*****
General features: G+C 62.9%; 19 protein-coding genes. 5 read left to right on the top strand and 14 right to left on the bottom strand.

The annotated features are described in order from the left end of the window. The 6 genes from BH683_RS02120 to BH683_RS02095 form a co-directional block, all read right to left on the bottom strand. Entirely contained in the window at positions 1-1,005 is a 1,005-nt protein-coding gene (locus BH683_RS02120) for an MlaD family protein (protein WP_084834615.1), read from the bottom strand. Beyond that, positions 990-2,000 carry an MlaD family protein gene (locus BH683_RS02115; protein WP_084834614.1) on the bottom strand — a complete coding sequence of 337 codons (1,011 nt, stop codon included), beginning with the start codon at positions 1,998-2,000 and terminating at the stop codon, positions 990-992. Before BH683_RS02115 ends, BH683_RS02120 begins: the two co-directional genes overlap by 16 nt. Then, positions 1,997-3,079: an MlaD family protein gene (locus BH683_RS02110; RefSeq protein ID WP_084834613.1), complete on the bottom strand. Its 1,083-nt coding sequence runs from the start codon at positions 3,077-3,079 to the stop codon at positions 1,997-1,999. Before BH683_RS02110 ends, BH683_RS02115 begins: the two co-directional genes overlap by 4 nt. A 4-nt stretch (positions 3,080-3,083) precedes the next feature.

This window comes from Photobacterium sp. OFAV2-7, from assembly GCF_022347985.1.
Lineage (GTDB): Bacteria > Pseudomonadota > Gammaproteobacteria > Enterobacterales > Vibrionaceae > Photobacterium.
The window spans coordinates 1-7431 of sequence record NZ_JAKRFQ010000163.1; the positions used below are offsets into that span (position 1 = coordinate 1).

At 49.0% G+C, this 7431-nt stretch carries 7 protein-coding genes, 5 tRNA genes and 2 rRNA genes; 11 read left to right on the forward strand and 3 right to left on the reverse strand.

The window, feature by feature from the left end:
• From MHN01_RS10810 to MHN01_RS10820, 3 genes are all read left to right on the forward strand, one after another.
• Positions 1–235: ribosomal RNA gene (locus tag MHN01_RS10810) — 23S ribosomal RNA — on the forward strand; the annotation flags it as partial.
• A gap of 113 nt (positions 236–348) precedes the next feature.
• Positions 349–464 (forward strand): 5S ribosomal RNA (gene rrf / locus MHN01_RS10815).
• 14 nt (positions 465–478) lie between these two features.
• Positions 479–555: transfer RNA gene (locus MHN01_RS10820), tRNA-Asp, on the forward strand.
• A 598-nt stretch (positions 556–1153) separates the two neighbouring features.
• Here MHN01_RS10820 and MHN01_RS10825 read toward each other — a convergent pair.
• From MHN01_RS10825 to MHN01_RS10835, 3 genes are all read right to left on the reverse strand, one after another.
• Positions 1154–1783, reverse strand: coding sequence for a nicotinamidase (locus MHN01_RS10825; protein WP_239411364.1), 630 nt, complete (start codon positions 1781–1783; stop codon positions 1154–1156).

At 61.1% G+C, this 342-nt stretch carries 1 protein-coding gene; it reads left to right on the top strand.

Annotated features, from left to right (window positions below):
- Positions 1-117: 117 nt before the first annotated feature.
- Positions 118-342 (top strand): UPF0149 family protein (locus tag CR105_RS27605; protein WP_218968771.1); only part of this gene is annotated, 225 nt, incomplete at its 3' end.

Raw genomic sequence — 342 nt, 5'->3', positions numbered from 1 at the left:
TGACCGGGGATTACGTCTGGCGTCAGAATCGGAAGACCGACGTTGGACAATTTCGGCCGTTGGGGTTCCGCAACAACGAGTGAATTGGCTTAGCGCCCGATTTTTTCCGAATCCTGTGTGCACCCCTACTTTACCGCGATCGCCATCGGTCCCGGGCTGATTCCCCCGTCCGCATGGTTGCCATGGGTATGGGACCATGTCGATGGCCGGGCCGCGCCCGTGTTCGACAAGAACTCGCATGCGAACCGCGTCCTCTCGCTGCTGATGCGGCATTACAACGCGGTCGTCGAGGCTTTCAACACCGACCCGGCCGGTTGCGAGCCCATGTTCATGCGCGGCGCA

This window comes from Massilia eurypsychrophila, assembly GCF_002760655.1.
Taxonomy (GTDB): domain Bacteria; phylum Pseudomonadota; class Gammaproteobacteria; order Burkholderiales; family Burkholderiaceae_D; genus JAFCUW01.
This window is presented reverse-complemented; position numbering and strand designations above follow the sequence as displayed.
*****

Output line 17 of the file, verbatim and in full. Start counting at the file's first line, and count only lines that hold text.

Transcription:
• Positions 1154–1783, reverse strand: coding sequence for a nicotinamidase (locus MHN01_RS10825; protein WP_239411364.1), 630 nt, complete (start codon positions 1781–1783; stop codon positions 1154–1156).